With ArcelorMittal's operations in South Africa running into losses, Steel magnate Lakshmi Mittal has sought South African government's intervention to counter cheap Chinese imports and asked for an imposition of a 10 per cent import duty on steel, according to a media report.
With ArcelorMittal’s operations in South Africa running into losses, Steel magnate Lakshmi Mittal has sought South African government’s intervention to counter cheap Chinese imports and asked for an imposition of a 10 per cent import duty on steel, according to a media report.
The weekly Sunday Times reported that Lakshmi Mittal was in the country last month to brief the government, including President Jacob Zuma, on a possible rescue assistance, failing which his company ArcelorMittal South Africa may be forced to reconsider its options in the country.
ArcelorMittal South Africa was formed in 2004 after Lakshmi Mittal came to the rescue of the ailing state steel producer Iscor to turn it around. It was eventually sold to him.
The South African government had done this in the hope that steel prices in the country would come down but the current crisis sparked largely by cheap metal exported by China is threatening plant closures by ArcelorMittal South Africa in at least two South African towns where the entire economy is dependent on the steel industry.
The biggest plant is at Vanderbijlpark, employing 4,500 people and accounting for almost half of the company’s sales, is also the biggest contributor to ArcelorMittal South Africa’s losses.
“Rome is burning, every single day the industry loses millions and it’s really, really concerning,” Paul O’Flaherty, ArcelorMittal South Africa chief executive officer told the weekly.
According to the report, Lakshmi Mittal wants the government to impose a 10 per cent import duty on steel, without which his firm would have to close down plants and cut jobs.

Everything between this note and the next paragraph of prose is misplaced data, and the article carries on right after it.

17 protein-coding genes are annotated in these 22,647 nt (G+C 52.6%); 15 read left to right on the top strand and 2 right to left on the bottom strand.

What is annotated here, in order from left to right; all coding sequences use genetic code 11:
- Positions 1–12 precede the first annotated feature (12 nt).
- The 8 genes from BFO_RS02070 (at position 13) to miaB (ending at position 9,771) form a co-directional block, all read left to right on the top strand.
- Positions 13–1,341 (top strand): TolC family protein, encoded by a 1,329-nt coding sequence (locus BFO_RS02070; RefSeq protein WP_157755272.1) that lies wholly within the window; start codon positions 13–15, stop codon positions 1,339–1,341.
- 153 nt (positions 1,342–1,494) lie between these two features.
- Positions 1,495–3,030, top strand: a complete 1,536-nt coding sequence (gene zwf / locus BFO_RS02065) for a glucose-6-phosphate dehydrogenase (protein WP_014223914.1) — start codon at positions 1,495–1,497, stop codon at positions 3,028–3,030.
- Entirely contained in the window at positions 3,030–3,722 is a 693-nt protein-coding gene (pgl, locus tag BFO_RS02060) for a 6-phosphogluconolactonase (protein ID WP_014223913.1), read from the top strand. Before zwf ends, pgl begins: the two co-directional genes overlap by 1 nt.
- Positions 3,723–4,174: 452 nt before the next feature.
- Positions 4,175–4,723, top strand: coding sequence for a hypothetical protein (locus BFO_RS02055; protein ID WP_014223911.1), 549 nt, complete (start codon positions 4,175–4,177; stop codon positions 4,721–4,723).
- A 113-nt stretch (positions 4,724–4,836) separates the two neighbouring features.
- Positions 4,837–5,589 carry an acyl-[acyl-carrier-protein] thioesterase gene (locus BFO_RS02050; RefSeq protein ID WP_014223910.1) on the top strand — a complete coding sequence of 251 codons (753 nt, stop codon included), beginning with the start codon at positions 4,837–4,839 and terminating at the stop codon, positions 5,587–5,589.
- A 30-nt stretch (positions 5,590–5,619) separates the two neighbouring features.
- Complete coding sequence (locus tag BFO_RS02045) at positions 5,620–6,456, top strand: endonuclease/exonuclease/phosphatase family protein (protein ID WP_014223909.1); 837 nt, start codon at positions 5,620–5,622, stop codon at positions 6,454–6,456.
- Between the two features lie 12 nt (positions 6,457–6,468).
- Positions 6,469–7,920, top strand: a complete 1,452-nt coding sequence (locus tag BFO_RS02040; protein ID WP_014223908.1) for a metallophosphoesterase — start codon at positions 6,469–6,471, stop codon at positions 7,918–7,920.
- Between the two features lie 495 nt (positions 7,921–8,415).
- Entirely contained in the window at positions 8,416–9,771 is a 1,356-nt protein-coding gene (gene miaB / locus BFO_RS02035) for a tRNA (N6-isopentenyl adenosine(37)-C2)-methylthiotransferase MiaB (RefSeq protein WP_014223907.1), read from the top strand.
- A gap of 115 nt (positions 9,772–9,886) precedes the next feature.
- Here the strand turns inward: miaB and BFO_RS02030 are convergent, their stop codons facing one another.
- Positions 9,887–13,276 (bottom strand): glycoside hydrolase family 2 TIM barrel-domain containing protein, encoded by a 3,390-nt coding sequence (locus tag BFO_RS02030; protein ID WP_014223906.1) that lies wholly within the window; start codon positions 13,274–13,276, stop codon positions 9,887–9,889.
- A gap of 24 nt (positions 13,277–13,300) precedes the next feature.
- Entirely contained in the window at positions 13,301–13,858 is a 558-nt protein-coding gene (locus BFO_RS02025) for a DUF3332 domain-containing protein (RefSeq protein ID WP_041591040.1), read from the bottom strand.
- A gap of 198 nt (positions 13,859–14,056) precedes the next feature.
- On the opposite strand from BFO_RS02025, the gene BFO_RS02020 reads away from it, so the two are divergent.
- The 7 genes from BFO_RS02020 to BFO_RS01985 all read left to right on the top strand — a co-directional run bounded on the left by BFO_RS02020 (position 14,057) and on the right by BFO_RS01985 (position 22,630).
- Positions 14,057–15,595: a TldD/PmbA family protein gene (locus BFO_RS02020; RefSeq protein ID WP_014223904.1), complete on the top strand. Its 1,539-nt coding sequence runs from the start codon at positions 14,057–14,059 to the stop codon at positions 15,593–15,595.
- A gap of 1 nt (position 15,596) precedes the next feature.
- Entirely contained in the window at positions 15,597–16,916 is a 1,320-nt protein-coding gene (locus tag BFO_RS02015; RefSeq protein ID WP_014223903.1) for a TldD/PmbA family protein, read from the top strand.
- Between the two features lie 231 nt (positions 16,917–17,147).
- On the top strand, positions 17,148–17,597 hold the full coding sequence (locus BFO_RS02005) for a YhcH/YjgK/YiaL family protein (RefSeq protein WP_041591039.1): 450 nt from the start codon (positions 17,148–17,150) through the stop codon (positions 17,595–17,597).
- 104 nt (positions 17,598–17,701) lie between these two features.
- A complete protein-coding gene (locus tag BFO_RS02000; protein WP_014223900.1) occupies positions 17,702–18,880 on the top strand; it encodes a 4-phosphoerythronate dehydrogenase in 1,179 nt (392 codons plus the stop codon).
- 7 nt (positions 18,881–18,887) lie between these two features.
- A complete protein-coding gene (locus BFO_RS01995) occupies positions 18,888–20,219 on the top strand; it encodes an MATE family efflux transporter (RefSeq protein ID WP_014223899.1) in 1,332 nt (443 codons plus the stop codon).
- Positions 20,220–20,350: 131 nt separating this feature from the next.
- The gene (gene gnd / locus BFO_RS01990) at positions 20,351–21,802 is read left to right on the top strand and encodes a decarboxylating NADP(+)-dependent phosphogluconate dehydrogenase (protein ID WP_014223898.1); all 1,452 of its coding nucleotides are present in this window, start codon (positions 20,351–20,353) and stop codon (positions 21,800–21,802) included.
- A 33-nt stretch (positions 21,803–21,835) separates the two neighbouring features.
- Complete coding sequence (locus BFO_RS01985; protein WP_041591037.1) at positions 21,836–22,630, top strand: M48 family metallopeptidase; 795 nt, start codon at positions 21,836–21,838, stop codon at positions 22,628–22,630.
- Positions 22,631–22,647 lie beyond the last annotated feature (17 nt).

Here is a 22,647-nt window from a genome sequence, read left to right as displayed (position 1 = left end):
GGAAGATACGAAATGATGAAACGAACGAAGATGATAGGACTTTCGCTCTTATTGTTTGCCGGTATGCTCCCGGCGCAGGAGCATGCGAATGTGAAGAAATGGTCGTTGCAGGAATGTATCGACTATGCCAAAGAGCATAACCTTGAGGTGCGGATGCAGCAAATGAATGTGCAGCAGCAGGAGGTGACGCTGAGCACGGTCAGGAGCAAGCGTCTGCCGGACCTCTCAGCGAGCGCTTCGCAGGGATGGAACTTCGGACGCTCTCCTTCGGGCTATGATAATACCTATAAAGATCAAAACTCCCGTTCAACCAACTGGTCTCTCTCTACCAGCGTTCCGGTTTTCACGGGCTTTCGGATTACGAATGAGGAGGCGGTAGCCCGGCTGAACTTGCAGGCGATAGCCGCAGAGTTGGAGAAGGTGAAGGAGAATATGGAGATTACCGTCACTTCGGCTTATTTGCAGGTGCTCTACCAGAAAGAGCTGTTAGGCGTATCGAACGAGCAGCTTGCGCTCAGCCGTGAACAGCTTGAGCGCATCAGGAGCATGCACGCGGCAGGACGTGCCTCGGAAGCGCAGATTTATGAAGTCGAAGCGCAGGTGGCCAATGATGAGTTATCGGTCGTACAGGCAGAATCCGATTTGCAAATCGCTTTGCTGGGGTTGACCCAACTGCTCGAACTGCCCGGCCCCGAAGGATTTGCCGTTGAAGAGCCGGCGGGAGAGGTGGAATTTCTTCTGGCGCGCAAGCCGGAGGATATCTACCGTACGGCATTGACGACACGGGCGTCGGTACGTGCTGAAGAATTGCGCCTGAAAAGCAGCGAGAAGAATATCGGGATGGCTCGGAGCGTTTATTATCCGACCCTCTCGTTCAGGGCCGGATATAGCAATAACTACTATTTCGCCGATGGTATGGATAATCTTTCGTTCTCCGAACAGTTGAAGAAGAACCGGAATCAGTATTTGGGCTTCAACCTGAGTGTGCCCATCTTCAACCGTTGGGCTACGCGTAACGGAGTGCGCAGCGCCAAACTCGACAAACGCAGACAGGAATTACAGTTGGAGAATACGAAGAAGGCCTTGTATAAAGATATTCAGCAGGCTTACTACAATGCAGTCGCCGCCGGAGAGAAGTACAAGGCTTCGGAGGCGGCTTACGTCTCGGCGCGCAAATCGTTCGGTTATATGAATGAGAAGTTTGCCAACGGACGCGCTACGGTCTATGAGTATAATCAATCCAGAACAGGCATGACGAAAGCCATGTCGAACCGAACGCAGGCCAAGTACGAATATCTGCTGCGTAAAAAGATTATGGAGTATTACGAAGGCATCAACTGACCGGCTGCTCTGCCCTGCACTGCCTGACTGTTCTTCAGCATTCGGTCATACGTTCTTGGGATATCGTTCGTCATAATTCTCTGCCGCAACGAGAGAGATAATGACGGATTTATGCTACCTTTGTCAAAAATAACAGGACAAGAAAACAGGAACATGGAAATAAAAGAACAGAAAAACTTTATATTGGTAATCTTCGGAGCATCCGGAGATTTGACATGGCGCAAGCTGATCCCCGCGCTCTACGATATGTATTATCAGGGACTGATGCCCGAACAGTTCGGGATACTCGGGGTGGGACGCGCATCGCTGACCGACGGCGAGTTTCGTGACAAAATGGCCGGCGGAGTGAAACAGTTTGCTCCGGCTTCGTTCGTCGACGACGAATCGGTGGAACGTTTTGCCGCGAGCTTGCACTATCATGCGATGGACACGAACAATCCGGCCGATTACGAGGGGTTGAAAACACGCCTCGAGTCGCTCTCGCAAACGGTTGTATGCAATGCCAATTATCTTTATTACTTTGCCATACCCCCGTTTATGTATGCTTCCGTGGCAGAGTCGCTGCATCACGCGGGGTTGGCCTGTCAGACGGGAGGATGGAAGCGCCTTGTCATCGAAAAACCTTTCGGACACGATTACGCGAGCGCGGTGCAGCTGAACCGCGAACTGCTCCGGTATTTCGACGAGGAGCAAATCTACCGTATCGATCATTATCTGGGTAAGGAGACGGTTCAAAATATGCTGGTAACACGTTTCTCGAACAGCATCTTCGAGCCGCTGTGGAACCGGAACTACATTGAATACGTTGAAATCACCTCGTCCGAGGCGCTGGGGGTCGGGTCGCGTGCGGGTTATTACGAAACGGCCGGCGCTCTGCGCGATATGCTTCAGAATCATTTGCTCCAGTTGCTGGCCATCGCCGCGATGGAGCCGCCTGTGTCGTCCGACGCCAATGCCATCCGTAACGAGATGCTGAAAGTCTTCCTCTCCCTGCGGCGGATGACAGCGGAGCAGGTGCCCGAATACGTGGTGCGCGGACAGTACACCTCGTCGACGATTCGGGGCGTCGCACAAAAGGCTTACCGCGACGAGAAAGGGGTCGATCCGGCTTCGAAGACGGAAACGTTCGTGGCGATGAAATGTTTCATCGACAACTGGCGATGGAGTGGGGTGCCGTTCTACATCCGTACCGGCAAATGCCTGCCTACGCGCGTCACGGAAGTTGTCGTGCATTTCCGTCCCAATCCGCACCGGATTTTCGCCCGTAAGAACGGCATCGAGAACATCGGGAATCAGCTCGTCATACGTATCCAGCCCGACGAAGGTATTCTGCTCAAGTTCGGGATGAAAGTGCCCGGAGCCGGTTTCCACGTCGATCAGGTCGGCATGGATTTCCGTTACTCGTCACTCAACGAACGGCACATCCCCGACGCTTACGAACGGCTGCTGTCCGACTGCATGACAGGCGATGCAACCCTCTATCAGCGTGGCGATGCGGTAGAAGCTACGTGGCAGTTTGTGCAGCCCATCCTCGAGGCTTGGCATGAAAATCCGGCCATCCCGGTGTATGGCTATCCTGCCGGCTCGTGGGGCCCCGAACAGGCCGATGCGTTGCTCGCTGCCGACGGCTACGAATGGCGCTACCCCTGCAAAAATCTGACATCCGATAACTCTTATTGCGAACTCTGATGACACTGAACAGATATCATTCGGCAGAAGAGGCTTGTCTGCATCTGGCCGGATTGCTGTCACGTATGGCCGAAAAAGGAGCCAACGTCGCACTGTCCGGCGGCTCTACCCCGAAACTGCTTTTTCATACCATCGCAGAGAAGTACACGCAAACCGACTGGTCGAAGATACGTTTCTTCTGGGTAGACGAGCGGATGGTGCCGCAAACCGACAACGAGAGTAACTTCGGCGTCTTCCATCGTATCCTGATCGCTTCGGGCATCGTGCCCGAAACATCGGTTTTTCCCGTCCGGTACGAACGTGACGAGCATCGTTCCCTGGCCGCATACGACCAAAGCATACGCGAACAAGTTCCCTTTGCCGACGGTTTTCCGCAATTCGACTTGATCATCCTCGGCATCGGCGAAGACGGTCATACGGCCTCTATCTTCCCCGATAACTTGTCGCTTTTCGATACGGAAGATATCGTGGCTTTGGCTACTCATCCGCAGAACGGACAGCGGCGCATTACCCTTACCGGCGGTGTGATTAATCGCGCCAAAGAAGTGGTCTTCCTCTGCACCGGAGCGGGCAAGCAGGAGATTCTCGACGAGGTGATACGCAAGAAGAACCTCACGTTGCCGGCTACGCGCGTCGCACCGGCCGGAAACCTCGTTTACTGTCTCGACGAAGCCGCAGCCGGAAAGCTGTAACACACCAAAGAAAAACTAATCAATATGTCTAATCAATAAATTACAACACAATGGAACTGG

South African trade and industry Minister Rob Davies told the weekly that a decision around an import tariff and a pricing model would be made in coming weeks.
ArcelorMittal South Africa’s biggest competitor Evraz Highveld is already struggling in a business rescue process, while Markus Hamman, chief executive officer at another major company Scaw Metals, said South Africa had become an obvious dumping ground for cheap steel and had been flooded with imports from China.
ArcelorMittal South Africa has also failed so far to find a black economic empowerment partner after initial plans did not materialise in 2010.
Having made no profit for the past five years, ArcelorMittal South Africa has lost two thirds of its value from the Rand 35 billion company that it was then.
Analysts have been pessimistic about the company’s future.
Wayne McCurrie of Momentum Asset Management considered the domestic steel market too small to compete with the likes of China.
“It’s not big enough to justify a big steel mill and the volumes required to produce steel at a competitive unit cost that would make the South African company competitive. While Arcelor Mittal SA is one of the most efficient steel operations, it is hamstrung,” McCurrie was quoted as saying.
“It sits with global competitors that are far more efficient because they can produce products for cheaper when it comes to unit costs per kilo,” he said.